Once they reached their 20s, they needed to prove to themselves (and daddy) that they were worth more than just pretty girls and fast cars. One business partner revealed, “Daddy May used to tell them, ‘Why don’t you get a job at Baskin Robbins? That’s all you’re qualified for.’”

Joe Hunt Has the Answers

After a failed investment in a beach-front nightclub, the twins gave Joe Hunt $160,000 and told their stepdad they had just been elected to the board of directors at a new corporation, BBC Consolidated of North America. Sounds sweet, right?

A portrait of Joe Hunt.
Photo by Bettmann/Getty Images

Hunt, a former “class idiot,” was really becoming the guy he always wanted to be. All the young, wannabe big shots that he gathered were guys he used to go to school with at Harvard. He had come a long way since his days as a lanky geek named Joseph Gamsky.

The Lanky Geek

By 13, he was already over six feet tall, and his thin figure made his appearance pretty comical. He tried to make a name for himself as a young teen, by running for school office, but he was never elected to anything.

A portrait of Joe Hunt sitting in court.
Source: Pinterest

He was the A-student who read the Congressional Record at lunch. He went to prep school on a scholarship, joining all the other sons of the wealthy and powerful families in southern California. His father, Lawrence Gamsky, was a “storefront psychologist” who rode a motorcycle and made his son address him by his first name – no “dad” business.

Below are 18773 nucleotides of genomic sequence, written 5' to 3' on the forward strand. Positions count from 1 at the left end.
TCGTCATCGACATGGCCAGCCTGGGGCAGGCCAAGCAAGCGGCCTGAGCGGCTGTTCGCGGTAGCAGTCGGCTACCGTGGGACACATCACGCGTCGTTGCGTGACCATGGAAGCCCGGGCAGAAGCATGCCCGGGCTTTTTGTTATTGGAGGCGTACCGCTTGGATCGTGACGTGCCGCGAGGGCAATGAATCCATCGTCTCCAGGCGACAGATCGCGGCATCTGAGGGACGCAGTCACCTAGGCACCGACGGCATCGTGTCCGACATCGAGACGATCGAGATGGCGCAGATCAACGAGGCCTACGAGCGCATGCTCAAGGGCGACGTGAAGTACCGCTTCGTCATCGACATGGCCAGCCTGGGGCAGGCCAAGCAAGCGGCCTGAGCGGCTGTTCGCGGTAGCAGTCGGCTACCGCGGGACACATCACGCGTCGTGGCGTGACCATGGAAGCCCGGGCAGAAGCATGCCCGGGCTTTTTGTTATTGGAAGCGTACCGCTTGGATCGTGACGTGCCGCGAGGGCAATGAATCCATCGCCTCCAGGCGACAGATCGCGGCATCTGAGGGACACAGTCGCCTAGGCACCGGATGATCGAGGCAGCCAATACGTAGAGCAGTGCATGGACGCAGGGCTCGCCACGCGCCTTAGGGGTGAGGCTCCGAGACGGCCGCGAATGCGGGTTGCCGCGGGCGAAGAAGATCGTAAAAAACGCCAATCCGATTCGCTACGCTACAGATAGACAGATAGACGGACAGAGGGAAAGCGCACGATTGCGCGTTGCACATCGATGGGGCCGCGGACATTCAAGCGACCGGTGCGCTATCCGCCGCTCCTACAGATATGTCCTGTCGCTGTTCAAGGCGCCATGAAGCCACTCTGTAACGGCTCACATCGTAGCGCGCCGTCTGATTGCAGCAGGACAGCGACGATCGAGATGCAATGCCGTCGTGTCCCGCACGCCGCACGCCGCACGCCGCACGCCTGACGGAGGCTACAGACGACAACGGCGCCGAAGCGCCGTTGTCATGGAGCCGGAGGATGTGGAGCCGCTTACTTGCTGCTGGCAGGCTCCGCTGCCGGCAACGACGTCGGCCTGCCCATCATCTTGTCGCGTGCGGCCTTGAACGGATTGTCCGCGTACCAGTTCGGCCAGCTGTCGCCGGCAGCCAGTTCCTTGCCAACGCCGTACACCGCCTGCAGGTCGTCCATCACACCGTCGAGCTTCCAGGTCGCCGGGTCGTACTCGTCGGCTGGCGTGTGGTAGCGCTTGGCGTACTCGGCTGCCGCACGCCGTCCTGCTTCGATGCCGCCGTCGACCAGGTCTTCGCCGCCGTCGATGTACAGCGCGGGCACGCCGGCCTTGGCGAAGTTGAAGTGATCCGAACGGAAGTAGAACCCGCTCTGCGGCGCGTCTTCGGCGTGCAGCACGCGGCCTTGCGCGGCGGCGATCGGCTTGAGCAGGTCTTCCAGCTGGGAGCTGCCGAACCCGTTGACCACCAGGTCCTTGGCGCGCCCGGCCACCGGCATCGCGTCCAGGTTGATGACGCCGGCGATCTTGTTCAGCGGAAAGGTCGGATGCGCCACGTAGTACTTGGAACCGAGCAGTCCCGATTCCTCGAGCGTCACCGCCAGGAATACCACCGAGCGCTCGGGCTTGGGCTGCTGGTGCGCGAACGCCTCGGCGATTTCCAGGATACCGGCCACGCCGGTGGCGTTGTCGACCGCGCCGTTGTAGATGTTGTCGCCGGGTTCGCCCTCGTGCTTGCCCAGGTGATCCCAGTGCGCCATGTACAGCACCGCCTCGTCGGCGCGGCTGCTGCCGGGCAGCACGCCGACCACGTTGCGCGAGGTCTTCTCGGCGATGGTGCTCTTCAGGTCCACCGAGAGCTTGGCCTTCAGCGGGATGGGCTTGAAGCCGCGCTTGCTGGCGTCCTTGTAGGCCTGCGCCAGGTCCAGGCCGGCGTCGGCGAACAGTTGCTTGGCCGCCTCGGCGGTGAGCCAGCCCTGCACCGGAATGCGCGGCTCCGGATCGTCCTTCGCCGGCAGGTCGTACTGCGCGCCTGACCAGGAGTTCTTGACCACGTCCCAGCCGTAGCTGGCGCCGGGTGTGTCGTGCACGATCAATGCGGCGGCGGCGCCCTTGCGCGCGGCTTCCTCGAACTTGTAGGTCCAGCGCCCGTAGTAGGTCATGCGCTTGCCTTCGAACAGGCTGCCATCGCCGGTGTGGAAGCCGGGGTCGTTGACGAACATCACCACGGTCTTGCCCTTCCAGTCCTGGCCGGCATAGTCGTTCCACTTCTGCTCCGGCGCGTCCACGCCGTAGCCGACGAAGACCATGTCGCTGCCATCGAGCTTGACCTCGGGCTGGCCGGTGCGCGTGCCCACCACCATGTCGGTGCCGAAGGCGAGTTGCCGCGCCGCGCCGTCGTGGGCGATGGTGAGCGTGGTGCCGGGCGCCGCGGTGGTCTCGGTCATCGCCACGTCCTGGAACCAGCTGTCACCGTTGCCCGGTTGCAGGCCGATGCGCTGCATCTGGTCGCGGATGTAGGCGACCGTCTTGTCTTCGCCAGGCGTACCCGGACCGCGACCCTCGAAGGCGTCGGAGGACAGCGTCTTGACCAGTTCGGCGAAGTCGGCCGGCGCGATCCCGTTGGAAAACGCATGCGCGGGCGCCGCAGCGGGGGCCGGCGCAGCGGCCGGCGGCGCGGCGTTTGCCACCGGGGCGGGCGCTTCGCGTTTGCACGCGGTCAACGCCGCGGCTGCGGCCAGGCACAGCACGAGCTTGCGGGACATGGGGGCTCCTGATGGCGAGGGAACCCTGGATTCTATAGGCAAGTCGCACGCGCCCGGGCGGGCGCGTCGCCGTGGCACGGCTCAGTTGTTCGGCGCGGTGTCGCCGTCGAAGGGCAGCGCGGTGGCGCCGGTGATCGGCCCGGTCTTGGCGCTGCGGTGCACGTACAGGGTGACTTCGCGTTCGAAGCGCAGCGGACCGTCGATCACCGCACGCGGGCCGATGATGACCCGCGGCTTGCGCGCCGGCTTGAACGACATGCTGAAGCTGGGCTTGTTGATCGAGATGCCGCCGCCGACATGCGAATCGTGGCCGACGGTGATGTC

A Weird Father, An Absent Mother

“I’m not your father,” he would tell his young son, “I’m your teacher.” Rumor has it that Lawrence used “devices” on the boy to heighten his mental powers, which included Wilhelm Reich’s orgone box and posthypnotic suggestion.

A photo of Joe Hunt.
Source: Pinterest

As for the kid’s mother, well, she disappeared when he was in high school. (Now, the pieces are starting to come into place just a little bit, right?) One story Hunt told about his mother was about the time she took him to a spiritual medium. Suffice it to say, it didn’t go too well…

The Kids on the Debate Team

Hunt said that the medium stood up in the middle of a séance, screaming out that the boy was the anti-Christ before running out of the room. Hunt participated in one extracurricular activity: the debate team, which is where he met Dean Karny.

An image of high school students in a debate team.
Photo by Josée Lorenzo/INA/Getty Images

Karny was a little blond kid who was cut from the freshman football team yet knew everyone’s nickname and always had a pretty girl on his arm. Ben Dosti was also on the debate team, but he was athletic and always finely dressed.

No Longer the Star Debater

By 13, Dosti had his own tailored tuxedo and would read The Wall Street Journal. After the bell rang, the May twins would drive their convertibles home to Beverly Hills, and Joseph took the bus out to San Fernando Valley to his tiny house.

A photo of Dosti on a newspaper clipping.
Source: Pinterest